I have often said that the two people who have most profoundly impacted my thinking on economics are Milton Friedman and Adam Smith. At Christmas I sometimes annoy some of my more liberal Hollywood friends by sending them a gift of Mr. Friedman's classic economic primer, "Free to Choose." What I learned from Messrs. Friedman and Smith is a lesson that every political leader should never forget: that when the heavy fist of government becomes too overbearing and intrusive, it stifles the unlimited wealth creation process of a free people operating under a free enterprise system.That’s pretty good stuff. The money line is this one though:
And that is the essence of the economic and fiscal crisis that confronts the state of California today. Over the past five years our state budget has grown nearly three times the pace of inflation. Our debt burden has risen by more than the other 49 states combined. The matrix of onerous regulations we impose on property owners and businesses has made the cost of doing business in California almost twice as high as in neighboring states. Our tax rates have become among the highest in the nation.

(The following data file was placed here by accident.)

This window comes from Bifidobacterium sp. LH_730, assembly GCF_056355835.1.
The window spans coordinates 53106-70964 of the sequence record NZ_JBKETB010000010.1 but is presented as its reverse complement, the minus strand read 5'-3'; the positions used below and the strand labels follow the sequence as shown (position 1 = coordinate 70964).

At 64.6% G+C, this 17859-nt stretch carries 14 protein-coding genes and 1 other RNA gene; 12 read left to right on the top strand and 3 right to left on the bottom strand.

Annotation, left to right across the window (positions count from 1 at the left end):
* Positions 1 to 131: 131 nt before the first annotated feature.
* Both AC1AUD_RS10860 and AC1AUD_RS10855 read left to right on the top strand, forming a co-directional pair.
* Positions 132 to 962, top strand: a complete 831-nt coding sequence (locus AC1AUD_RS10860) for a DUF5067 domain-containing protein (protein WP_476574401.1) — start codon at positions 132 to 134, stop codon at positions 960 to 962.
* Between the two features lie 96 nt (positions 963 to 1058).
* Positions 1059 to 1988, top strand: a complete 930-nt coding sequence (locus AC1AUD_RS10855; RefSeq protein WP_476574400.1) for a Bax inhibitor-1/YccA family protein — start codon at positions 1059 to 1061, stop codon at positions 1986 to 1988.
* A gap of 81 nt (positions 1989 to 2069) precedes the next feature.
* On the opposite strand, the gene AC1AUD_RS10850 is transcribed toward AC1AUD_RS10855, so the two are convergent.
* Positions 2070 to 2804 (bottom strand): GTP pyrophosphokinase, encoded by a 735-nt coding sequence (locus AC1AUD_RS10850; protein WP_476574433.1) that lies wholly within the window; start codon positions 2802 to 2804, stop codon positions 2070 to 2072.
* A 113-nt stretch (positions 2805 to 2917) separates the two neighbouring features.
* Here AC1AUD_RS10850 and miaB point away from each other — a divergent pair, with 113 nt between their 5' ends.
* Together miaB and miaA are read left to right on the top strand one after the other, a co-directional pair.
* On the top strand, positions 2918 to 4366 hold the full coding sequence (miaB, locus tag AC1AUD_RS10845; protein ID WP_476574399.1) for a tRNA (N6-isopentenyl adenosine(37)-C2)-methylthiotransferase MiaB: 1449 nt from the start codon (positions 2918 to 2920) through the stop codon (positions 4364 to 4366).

And perhaps worst of all our governor, Gray Davis, has created a counterproductive culture in Sacramento where businesses and entrepreneurs that dare make a profit are treated as if they are enemies of the state. Mr. Davis says he wants jobs, but he has done everything possible to chase away job creators. Thanks to the economic policies of this administration, for the first time in California history more native-born Americans are leaving this state than are moving here. No one would confuse the destructive economic policies of Gov. Davis and Lt. Gov. Cruz Bustamante with the pro-growth ideas of Milton Friedman or Adam Smith.
California does not have a taxing problem, it has a spending problem.A spending problem indeed.
This is a Mexican standoff, par excellence.